Having determined how many meals to serve in the day and what their hours shall be, the next question is how to choose and distribute the constituents of the day's ration so as to promote digestibility and satisfaction. A meal of pure protein, or fat, or carbohydrate would not be relished, and would have some physiological disadvantages. Digestion is likely to be more complete on a mixed diet. A meal of carbohydrate alone leaves the stomach more quickly than any other kind, and one would feel hungry before the next meal, though one might have had plenty of fuel; a meal of fat alone would leave the stomach very slowly, and one would not have so good an appetite for the next meal; a meal of pure protein would stimulate heat production without any particular advantages, except possibly in very cold weather : it would be decidedly undesir-able in hot weather. For these and other reasons it is best to have the different foodstuffs represented in each meal, and to see that no one contains an excess of fat, which tends to retard all digestion. This is what is usually meant by a balanced meal, but it may also include care that about the same proportion of fuel is served at the same meal each day. A meal does not need to be "balanced " in quite the same sense as a day's ration. The latter must have a definite amount of fuel, a suitable proportion of protein, ash well represented, some food for bulk, the whole selected with regard for the physical condition, tastes, habits, and pocket-books of those to be fed.
Food taken at a stated time constitutes a meal. It may consist of a single food material, as bread, or a single dish, as soup; or it may contain many kinds of food and many dishes. When the day's ration consists of a single food, there is no trouble in arranging the bill of fare, for all meals are alike. But as soon as we have two foods, we may consider whether they will digest better if eaten together or separately, and which way they will please the palate better. Balanced diets do not necessarily afford attractive menus. Macaroni and oatmeal would make a fairly well balanced meal except as regards ash constituents, but no one would call such a combination pleasing. By the substitution of a little cheese and an orange for the oatmeal, a meal containing about the same fuel value and proportion of protein could be arranged, and it would certainly appeal more to the appetite, and furnish better proportions of ash constituents.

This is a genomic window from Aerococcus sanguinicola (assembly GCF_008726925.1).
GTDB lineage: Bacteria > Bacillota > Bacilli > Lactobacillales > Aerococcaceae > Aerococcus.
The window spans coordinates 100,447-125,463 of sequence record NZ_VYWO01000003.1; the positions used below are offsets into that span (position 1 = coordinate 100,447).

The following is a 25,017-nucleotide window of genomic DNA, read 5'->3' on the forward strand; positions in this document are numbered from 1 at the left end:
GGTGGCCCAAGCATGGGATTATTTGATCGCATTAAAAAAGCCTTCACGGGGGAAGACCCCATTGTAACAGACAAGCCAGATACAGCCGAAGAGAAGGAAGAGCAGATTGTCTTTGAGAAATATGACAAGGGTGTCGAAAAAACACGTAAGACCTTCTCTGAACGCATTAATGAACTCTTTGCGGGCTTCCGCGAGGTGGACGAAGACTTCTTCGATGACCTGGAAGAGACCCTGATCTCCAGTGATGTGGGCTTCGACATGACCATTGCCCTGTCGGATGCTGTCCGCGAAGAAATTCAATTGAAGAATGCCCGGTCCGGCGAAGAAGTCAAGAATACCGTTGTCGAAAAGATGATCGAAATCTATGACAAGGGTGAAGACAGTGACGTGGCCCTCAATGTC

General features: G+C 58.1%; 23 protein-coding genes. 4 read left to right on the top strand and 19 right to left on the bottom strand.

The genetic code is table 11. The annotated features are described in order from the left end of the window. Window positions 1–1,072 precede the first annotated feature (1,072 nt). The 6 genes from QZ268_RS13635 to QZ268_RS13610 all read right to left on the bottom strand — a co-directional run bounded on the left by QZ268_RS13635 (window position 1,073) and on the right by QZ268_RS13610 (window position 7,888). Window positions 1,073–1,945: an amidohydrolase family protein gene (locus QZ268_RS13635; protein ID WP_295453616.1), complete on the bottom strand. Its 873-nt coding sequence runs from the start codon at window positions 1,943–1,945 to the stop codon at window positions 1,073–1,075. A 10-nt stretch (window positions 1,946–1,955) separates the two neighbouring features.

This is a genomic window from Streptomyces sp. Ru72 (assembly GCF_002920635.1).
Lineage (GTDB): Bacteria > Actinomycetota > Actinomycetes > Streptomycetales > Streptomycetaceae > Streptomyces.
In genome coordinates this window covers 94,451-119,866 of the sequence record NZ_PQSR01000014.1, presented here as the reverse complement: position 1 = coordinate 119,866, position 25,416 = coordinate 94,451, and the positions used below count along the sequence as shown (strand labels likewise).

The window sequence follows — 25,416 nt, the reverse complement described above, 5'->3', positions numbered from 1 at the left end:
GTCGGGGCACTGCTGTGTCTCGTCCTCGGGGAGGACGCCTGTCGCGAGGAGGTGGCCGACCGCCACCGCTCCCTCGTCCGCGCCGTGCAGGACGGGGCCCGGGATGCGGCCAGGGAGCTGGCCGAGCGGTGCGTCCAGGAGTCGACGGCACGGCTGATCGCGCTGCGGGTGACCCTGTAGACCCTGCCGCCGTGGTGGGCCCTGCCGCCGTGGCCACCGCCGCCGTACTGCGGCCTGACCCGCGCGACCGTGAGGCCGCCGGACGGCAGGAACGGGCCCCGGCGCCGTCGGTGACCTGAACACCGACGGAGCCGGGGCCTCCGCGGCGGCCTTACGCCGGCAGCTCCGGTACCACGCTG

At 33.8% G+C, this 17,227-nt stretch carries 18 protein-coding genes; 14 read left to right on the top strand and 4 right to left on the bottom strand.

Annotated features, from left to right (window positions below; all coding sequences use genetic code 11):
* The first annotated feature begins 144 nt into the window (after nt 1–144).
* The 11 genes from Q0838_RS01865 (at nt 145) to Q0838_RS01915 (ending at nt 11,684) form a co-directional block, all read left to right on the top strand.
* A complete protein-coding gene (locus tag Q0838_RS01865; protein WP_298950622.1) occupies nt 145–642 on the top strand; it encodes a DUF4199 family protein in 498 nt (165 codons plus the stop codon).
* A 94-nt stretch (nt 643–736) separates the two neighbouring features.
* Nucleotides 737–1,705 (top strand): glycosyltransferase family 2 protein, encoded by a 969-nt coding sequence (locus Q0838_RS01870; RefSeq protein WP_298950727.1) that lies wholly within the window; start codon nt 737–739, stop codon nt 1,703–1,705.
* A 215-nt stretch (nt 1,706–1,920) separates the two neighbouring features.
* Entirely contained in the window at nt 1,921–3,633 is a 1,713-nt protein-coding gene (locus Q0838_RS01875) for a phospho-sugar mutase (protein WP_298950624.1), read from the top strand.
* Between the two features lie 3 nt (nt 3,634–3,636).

In the construction of the menu for the day or meal, we must consider not only food values and time of day and combinations which shall be digestible, but flavor, color, texture, and temperature of our foods. The study of digestible combinations belongs to the science of nutrition. The harmoni-ous blending of tastes, odors, colors, and the like is an art. Just as there are pleasing combinations of sound, so there are harmonies of flavor; certain dishes seem naturally to "go together." Habit has a great deal to do with food combinations. A Chinaman would not eat sugar on rice; a Japanese would not cook beans with molasses as the Bos-tonian does. It is interesting to experiment with new combinations, and study to find out why old ones are pleasing. Why do we like crackers with soup? Butter on bread? Toast with eggs? Peas with lamb chops?